Wheata Woods is a 53 hectare heritage woodland area, situated 8km (5 miles) north west of Sheffield.  It is made up of the four contiguous woodlands comprising: Woodfield Spring, Birkin Royd, Prior Royd and Wheata Woods.

The site of an agricultural settlement dating from the Romano-British period (1st to 4th century A.D.) has been identified in Wheata Wood. This comprises stone banks and other features which indicate field boundaries and possibly huts. These remains extend into surrounding fields and possibly also into upper parts of Prior Royd. It is highly likely that part of the area was cleared at this time, both for cultivation and also because the inhabitants of the site would not want to be vulnerable to attackers creeping up on them through woodland. Some woodland though remained in the vicinity and this was exploited for wood and timber as well as being used for the grazing of domestic animals.

Wooley Wood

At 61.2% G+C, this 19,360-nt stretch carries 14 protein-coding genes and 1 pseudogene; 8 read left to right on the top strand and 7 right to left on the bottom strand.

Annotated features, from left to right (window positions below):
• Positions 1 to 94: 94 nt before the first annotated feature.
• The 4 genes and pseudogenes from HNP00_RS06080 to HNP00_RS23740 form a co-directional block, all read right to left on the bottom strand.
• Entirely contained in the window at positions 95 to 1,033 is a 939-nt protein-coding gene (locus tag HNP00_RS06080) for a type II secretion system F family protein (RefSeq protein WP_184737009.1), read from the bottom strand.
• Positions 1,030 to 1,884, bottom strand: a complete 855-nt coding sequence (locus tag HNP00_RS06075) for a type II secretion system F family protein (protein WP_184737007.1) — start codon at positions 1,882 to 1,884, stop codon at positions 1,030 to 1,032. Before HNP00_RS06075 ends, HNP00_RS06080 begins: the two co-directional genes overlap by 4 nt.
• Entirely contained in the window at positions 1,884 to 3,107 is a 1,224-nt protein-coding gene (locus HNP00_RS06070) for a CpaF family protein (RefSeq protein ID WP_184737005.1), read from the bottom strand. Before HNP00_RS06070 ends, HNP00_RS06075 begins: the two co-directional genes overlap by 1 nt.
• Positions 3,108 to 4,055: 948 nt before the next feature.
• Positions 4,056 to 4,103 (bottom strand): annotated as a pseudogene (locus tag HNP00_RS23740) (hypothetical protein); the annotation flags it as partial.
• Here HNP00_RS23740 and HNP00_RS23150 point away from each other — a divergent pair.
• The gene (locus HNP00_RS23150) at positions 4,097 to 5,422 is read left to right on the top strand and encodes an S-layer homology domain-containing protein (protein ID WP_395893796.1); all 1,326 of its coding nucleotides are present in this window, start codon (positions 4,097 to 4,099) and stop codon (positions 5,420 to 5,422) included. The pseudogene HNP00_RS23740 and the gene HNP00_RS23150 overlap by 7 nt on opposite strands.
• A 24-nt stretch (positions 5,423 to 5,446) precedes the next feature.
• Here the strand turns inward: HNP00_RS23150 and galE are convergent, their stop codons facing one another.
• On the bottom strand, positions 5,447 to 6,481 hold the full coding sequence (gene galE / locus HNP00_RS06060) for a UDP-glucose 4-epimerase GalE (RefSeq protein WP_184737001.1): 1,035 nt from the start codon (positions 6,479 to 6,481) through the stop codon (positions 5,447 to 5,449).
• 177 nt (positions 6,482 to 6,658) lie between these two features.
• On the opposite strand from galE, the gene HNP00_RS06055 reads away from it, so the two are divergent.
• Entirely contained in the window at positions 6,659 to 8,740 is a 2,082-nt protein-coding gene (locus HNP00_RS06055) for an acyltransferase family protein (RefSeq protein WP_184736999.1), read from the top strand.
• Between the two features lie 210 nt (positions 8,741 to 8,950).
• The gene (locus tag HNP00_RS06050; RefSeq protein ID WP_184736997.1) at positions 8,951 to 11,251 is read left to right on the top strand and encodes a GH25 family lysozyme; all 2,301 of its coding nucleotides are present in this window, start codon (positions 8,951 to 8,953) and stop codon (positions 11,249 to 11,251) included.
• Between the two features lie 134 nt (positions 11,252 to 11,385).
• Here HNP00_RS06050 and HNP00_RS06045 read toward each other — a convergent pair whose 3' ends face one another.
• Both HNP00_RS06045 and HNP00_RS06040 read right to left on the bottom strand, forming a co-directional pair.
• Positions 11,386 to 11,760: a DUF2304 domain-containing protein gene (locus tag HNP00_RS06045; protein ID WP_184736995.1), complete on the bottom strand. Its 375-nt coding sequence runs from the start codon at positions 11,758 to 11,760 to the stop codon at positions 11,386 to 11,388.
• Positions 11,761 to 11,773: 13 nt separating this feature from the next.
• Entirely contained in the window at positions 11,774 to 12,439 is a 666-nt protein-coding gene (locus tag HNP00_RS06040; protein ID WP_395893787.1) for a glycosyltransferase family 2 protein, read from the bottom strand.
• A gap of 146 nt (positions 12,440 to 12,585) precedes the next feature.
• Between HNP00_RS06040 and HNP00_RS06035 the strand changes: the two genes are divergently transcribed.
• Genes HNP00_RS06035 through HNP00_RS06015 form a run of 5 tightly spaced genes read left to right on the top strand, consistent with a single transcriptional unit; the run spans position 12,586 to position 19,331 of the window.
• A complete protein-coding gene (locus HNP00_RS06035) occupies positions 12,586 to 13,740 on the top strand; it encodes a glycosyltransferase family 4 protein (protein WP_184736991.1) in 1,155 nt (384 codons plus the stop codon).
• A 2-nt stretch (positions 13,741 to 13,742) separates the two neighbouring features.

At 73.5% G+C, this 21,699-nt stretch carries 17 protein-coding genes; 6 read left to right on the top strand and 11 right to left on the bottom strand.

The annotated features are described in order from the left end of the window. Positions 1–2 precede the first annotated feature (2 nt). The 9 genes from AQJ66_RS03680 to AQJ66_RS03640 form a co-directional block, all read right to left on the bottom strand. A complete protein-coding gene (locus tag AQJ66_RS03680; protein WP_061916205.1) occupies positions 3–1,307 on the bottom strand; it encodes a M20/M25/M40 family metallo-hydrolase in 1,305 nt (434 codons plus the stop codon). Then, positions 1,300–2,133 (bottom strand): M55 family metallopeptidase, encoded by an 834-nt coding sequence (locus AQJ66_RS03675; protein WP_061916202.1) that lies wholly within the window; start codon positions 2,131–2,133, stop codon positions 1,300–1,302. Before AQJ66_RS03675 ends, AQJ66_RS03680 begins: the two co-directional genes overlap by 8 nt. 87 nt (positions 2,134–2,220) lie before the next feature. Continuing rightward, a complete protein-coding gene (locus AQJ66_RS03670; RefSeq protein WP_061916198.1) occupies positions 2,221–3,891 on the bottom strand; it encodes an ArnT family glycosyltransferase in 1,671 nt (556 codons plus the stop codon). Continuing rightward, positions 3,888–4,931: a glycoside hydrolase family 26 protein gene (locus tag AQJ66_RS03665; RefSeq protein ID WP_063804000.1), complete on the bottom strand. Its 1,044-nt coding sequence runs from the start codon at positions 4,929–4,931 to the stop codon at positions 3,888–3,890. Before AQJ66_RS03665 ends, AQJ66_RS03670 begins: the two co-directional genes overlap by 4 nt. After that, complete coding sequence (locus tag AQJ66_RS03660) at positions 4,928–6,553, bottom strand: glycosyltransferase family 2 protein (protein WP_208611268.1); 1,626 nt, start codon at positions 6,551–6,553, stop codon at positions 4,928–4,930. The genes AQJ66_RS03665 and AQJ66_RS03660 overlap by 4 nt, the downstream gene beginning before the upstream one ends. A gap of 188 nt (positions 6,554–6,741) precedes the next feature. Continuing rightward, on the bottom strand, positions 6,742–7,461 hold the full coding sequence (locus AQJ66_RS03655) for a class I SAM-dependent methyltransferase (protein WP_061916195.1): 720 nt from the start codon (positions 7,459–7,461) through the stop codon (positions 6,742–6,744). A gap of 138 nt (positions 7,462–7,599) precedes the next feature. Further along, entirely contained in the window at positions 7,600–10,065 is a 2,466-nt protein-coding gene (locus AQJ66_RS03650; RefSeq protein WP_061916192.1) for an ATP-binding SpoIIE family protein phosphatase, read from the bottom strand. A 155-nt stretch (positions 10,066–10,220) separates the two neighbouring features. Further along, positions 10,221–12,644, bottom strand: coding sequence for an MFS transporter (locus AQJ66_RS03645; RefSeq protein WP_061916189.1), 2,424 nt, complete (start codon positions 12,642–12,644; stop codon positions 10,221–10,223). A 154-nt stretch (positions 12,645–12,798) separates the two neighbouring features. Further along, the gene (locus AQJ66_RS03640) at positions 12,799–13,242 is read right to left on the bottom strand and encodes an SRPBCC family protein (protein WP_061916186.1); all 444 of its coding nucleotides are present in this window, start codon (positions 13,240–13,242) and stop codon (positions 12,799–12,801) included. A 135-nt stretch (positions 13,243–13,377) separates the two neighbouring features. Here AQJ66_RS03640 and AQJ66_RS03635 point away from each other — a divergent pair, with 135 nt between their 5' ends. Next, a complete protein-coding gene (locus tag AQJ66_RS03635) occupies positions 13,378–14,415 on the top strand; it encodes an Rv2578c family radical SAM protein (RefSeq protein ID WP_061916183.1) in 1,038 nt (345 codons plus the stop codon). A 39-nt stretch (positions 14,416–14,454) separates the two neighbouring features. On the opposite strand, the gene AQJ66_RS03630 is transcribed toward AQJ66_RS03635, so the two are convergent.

Woolley Wood is located approximately one kilometre north of Meadowhall Shopping Centre and 6 kilometres north-east of the centre of Sheffield, between the Shiregreen and Wincobank areas of the city. It is easily accessible both by car and public transport. The upper edge lies adjacent to Concord Park and a good network of footpaths runs throughout the wood.

Woolley Wood has been the source of a number of interesting archaeological finds including the remains of a Bronze Age axe or hammer and a coin and sherds of pottery dating from Romano-British times.

Recent archaeological surveys as part of the ‘Fuelling a Revolution’ programme have revealed a number of features relating to the past management of the wood, including a possible medieval boundary ditch, an old drystone wall, and platforms associated with charcoal burning. A number of quarries, pits and hollows found within the wood are associated with the search for coal and other minerals. The sandstones underlying the wood are fine-grained and suitable for the production of grindstones,